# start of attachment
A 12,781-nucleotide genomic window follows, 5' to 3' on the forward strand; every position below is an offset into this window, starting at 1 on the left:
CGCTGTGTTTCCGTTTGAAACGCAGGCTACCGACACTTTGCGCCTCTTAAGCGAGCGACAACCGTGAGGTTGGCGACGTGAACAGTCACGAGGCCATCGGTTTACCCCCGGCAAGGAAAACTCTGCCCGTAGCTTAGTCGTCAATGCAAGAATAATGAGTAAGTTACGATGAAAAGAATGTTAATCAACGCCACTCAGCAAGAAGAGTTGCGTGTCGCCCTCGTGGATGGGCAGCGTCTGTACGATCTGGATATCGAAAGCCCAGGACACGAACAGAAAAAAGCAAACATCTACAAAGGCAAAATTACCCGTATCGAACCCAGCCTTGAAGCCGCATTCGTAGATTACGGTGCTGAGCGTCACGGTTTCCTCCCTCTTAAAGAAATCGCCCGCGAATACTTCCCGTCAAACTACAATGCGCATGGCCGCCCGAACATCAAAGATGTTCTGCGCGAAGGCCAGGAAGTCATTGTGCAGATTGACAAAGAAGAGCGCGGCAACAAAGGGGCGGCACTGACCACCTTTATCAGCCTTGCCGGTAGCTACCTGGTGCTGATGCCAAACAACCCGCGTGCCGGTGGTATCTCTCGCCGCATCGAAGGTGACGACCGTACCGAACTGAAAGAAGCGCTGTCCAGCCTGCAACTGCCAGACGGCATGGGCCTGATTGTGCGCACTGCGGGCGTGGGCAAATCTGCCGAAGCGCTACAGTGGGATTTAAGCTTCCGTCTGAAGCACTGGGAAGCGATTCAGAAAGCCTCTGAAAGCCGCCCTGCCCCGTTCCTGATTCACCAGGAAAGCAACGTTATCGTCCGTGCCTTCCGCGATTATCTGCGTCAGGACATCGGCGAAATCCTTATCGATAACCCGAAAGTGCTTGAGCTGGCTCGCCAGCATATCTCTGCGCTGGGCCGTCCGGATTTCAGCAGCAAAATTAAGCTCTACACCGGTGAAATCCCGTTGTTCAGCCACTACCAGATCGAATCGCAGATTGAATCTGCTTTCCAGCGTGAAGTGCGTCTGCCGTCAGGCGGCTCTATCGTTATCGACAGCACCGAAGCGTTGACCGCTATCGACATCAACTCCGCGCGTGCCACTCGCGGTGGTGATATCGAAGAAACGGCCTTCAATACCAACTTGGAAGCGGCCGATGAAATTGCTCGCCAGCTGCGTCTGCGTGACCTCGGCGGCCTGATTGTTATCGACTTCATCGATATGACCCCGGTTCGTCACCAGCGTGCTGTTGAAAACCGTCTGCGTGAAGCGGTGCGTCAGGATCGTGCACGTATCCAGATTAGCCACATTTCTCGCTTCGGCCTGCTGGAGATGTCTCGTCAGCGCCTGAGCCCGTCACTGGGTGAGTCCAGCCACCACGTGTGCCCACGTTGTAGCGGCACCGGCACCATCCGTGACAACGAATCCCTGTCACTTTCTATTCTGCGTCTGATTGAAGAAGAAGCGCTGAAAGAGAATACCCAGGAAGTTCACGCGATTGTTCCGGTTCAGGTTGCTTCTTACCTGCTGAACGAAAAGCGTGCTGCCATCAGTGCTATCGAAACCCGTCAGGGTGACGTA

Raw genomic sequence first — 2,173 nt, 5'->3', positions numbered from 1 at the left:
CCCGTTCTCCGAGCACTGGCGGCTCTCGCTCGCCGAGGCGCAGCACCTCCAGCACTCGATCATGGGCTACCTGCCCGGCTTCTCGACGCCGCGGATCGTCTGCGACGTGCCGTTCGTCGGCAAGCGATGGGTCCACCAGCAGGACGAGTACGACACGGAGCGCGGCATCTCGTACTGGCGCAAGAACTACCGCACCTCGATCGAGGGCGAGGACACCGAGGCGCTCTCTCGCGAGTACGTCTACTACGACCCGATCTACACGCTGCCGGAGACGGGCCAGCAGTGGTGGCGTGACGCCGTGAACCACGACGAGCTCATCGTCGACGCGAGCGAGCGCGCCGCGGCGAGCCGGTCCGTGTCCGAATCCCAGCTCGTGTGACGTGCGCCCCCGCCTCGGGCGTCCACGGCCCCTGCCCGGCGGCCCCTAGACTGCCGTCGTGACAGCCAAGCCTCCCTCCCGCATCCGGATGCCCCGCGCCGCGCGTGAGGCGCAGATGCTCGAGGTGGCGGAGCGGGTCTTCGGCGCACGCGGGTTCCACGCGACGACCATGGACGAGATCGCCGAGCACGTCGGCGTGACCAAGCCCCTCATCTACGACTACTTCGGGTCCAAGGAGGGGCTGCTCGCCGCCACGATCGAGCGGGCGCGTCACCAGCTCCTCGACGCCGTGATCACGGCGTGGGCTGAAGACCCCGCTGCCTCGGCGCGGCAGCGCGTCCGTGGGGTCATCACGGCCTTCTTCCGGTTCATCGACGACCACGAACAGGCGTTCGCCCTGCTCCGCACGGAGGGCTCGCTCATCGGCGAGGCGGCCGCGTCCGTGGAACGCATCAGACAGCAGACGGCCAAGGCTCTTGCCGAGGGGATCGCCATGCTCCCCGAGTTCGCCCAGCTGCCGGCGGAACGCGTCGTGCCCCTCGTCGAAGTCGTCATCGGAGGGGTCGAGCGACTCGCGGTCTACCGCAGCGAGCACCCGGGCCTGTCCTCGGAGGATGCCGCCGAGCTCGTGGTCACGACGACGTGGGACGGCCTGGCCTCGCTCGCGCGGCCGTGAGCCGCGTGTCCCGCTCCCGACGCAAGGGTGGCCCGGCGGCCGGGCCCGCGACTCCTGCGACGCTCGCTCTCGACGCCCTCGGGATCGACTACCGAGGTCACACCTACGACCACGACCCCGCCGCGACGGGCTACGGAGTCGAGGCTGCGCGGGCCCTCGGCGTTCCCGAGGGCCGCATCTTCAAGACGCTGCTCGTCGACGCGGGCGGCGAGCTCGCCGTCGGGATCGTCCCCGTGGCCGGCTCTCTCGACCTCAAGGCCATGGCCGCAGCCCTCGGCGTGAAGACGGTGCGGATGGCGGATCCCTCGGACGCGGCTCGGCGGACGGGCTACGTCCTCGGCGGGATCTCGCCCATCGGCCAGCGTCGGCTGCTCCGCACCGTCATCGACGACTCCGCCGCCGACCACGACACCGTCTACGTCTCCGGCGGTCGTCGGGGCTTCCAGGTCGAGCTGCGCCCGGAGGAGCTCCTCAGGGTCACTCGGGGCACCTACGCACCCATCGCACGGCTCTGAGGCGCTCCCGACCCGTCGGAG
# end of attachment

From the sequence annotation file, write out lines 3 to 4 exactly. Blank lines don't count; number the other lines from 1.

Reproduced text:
Raw genomic sequence first — 2,173 nt, 5'->3', positions numbered from 1 at the left:
CCCGTTCTCCGAGCACTGGCGGCTCTCGCTCGCCGAGGCGCAGCACCTCCAGCACTCGATCATGGGCTACCTGCCCGGCTTCTCGACGCCGCGGATCGTCTGCGACGTGCCGTTCGTCGGCAAGCGATGGGTCCACCAGCAGGACGAGTACGACACGGAGCGCGGCATCTCGTACTGGCGCAAGAACTACCGCACCTCGATCGAGGGCGAGGACACCGAGGCGCTCTCTCGCGAGTACGTCTACTACGACCCGATCTACACGCTGCCGGAGACGGGCCAGCAGTGGTGGCGTGACGCCGTGAACCACGACGAGCTCATCGTCGACGCGAGCGAGCGCGCCGCGGCGAGCCGGTCCGTGTCCGAATCCCAGCTCGTGTGACGTGCGCCCCCGCCTCGGGCGTCCACGGCCCCTGCCCGGCGGCCCCTAGACTGCCGTCGTGACAGCCAAGCCTCCCTCCCGCATCCGGATGCCCCGCGCCGCGCGTGAGGCGCAGATGCTCGAGGTGGCGGAGCGGGTCTTCGGCGCACGCGGGTTCCACGCGACGACCATGGACGAGATCGCCGAGCACGTCGGCGTGACCAAGCCCCTCATCTACGACTACTTCGGGTCCAAGGAGGGGCTGCTCGCCGCCACGATCGAGCGGGCGCGTCACCAGCTCCTCGACGCCGTGATCACGGCGTGGGCTGAAGACCCCGCTGCCTCGGCGCGGCAGCGCGTCCGTGGGGTCATCACGGCCTTCTTCCGGTTCATCGACGACCACGAACAGGCGTTCGCCCTGCTCCGCACGGAGGGCTCGCTCATCGGCGAGGCGGCCGCGTCCGTGGAACGCATCAGACAGCAGACGGCCAAGGCTCTTGCCGAGGGGATCGCCATGCTCCCCGAGTTCGCCCAGCTGCCGGCGGAACGCGTCGTGCCCCTCGTCGAAGTCGTCATCGGAGGGGTCGAGCGACTCGCGGTCTACCGCAGCGAGCACCCGGGCCTGTCCTCGGAGGATGCCGCCGAGCTCGTGGTCACGACGACGTGGGACGGCCTGGCCTCGCTCGCGCGGCCGTGAGCCGCGTGTCCCGCTCCCGACGCAAGGGTGGCCCGGCGGCCGGGCCCGCGACTCCTGCGACGCTCGCTCTCGACGCCCTCGGGATCGACTACCGAGGTCACACCTACGACCACGACCCCGCCGCGACGGGCTACGGAGTCGAGGCTGCGCGGGCCCTCGGCGTTCCCGAGGGCCGCATCTTCAAGACGCTGCTCGTCGACGCGGGCGGCGAGCTCGCCGTCGGGATCGTCCCCGTGGCCGGCTCTCTCGACCTCAAGGCCATGGCCGCAGCCCTCGGCGTGAAGACGGTGCGGATGGCGGATCCCTCGGACGCGGCTCGGCGGACGGGCTACGTCCTCGGCGGGATCTCGCCCATCGGCCAGCGTCGGCTGCTCCGCACCGTCATCGACGACTCCGCCGCCGACCACGACACCGTCTACGTCTCCGGCGGTCGTCGGGGCTTCCAGGTCGAGCTGCGCCCGGAGGAGCTCCTCAGGGTCACTCGGGGCACCTACGCACCCATCGCACGGCTCTGAGGCGCTCCCGACCCGTCGGAG